Ecological networks: Strategic allocation of water conservation incentives
Updated: Apr 29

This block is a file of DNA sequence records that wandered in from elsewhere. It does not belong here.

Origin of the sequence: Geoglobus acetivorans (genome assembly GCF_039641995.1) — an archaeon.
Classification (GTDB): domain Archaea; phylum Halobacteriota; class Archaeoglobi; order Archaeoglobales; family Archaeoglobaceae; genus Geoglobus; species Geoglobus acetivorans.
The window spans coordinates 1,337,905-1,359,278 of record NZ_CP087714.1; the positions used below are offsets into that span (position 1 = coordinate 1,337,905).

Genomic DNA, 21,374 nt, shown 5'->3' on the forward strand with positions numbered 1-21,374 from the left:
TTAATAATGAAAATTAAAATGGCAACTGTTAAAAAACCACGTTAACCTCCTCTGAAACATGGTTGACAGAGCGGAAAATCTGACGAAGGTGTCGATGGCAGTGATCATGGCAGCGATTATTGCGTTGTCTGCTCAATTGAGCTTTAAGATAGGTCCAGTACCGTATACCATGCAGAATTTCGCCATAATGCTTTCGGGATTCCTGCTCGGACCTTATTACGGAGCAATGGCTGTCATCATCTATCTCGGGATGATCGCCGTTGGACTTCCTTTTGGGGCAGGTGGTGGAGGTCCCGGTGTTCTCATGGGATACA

Climate change and growing human populations have worsened water scarcity in river basins around the world, exacerbating conflicts between human and environmental water needs. There is growing support for allocating water to environmental flows for ecosystems, but the consequences of failing to reserve enough water for human societal needs may be dire. Thus, a key water management challenge is to determine how to balance human and environmental water needs while remaining resilient to future droughts, which are stochastic. In this project, a multi-objective, multi-period, and stochastic mathematical model is developed to address the spatial and temporal dynamisms of water availability and improve sustainability and resilience in river basins. This model makes the best water withdrawal and water allocation decisions for all the interconnected reservoirs established over the network. We analyze the trade-off between the societal and ecological water satisfaction ratios at different reliability levels against hydrological uncertainties. Finally, we extend the model to include water conservation options and test it on a case problem, the Red River of the south-central United States. The results of the model determine the spatial and temporal prioritization of water reservoirs for water conservation. Our model is applicable to drought-prone river basins around the world where water managers seek to balance environmental and societal water needs while remaining resilient to unexpected fluctuations in water availability.